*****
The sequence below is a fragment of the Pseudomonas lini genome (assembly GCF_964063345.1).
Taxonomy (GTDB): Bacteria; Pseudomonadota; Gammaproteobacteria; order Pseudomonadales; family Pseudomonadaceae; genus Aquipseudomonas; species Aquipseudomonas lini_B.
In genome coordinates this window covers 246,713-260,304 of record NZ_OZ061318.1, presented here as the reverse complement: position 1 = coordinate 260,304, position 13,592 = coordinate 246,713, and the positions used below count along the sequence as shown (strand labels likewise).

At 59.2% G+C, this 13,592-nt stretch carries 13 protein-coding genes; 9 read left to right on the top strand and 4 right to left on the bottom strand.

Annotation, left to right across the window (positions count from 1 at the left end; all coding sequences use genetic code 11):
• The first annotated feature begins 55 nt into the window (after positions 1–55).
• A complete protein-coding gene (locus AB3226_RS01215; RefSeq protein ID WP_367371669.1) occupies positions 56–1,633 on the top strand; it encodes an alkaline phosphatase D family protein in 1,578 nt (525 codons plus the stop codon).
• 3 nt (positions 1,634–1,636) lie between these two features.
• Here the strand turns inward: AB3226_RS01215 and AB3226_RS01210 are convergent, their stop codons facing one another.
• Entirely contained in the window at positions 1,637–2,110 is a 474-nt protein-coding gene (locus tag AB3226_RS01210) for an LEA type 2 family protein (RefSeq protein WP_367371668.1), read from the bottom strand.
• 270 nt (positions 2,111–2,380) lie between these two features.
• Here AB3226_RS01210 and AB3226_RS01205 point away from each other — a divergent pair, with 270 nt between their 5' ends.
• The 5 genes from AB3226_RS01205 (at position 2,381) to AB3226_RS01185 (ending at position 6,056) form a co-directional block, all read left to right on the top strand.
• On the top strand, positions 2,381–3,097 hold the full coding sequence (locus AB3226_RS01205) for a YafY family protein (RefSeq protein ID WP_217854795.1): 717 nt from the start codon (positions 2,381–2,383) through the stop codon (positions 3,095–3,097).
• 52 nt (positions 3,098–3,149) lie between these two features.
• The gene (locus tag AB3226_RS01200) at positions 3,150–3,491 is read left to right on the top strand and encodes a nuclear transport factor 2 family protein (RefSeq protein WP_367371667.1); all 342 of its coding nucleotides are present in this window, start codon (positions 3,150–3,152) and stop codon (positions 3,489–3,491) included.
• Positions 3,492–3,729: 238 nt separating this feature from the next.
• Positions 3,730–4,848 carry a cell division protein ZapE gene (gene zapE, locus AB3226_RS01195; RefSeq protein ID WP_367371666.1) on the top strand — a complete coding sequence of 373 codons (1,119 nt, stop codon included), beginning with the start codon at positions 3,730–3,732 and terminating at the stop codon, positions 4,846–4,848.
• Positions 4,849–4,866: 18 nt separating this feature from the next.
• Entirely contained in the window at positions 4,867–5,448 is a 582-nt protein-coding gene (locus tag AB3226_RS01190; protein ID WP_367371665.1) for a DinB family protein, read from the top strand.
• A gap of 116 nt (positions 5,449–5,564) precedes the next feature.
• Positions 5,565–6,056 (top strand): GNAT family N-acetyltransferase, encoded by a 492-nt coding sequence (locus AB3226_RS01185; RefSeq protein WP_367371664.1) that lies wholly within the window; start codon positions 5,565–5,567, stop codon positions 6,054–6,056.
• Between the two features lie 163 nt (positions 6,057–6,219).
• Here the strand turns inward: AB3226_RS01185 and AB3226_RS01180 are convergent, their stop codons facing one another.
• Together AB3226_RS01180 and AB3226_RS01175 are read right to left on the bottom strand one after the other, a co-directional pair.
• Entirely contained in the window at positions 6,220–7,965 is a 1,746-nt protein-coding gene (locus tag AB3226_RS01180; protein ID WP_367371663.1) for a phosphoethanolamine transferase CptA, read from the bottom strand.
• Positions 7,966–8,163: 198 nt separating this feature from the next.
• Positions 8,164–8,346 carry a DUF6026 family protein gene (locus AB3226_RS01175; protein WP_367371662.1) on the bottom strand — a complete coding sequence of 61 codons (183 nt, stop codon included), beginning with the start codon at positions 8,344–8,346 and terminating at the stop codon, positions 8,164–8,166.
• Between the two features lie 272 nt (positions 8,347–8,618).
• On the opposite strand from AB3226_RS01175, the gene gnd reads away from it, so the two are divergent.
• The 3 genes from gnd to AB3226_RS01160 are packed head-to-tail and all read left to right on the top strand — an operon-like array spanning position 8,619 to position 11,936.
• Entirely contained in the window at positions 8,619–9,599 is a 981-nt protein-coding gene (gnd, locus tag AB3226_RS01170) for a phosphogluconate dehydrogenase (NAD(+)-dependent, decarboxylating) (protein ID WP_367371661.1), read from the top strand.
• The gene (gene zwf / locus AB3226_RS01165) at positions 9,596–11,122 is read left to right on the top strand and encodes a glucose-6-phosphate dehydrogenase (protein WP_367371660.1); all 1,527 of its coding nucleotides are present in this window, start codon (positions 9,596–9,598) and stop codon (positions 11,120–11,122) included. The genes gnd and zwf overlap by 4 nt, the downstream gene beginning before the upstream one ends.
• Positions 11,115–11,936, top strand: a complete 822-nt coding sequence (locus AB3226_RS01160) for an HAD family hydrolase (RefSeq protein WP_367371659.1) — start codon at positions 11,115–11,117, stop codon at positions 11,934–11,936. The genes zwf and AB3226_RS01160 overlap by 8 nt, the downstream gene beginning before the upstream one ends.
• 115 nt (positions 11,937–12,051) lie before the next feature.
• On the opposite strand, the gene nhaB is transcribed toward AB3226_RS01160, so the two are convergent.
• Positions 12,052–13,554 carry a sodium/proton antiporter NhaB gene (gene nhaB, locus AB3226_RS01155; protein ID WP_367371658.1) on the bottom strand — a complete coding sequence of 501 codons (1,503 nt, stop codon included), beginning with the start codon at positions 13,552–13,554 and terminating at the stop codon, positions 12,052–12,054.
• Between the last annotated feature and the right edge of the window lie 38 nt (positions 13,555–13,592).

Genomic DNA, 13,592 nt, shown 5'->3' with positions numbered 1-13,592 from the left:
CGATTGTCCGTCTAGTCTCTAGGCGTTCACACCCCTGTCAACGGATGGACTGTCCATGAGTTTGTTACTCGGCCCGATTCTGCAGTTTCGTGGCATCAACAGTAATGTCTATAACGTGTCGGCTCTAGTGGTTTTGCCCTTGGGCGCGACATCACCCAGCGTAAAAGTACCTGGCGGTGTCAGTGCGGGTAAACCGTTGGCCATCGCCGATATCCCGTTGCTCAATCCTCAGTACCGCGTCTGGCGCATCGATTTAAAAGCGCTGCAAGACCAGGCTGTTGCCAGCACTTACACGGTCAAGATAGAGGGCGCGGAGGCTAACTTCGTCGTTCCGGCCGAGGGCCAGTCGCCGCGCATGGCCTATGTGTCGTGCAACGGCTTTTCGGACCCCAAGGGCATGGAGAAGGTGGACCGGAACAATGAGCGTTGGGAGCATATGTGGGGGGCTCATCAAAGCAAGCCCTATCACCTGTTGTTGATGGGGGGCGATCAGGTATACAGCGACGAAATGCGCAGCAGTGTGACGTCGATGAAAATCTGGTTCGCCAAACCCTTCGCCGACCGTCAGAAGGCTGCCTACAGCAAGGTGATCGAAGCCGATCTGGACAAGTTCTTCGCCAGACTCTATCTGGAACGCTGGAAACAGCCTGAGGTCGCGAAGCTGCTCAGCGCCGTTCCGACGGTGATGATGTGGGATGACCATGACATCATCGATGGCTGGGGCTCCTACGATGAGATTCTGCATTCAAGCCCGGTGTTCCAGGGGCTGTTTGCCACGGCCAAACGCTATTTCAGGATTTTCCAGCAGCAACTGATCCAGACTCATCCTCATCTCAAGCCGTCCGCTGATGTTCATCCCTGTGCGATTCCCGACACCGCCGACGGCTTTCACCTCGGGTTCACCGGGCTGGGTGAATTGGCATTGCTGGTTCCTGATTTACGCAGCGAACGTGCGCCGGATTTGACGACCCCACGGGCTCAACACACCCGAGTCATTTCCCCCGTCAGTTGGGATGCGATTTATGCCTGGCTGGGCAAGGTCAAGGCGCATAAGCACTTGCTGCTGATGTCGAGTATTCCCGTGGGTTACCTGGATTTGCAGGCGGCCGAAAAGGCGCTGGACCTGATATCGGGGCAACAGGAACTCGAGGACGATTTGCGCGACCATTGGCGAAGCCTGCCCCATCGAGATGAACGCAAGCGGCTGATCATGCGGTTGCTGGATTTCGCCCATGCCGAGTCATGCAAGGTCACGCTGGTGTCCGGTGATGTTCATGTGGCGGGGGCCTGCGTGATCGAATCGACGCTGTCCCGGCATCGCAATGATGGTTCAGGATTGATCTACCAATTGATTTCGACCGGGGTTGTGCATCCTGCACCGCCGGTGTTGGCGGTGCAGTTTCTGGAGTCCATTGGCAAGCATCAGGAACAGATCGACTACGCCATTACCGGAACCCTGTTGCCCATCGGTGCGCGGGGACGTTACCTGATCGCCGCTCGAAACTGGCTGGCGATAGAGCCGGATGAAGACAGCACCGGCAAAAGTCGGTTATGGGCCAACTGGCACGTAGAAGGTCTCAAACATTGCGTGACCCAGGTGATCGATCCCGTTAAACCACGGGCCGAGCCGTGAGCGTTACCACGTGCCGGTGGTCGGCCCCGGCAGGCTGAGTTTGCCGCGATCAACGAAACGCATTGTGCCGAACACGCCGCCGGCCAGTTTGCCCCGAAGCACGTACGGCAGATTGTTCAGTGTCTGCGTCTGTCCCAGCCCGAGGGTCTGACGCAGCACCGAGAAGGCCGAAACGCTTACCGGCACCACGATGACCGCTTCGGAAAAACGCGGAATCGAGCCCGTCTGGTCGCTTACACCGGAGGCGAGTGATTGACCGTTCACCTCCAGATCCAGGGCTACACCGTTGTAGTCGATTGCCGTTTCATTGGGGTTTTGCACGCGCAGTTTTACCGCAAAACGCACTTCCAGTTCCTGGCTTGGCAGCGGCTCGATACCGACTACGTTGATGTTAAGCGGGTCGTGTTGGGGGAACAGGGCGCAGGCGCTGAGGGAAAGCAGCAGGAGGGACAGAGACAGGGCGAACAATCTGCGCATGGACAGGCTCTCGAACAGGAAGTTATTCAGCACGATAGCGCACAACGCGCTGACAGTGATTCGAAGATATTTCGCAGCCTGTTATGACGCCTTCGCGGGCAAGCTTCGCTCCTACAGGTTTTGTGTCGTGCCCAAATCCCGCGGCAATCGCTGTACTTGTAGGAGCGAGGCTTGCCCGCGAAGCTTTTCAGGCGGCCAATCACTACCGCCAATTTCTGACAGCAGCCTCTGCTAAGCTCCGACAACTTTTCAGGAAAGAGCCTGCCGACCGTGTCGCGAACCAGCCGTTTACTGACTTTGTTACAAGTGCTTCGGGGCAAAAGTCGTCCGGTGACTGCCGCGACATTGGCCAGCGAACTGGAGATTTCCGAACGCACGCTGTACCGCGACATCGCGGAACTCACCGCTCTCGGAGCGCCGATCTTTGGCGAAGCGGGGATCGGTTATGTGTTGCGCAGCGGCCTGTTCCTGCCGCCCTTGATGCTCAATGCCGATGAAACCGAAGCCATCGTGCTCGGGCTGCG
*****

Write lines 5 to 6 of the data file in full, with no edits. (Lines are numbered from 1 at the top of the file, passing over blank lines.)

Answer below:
Annotation, left to right across the window (positions count from 1 at the left end; all coding sequences use genetic code 11):
• The first annotated feature begins 55 nt into the window (after positions 1–55).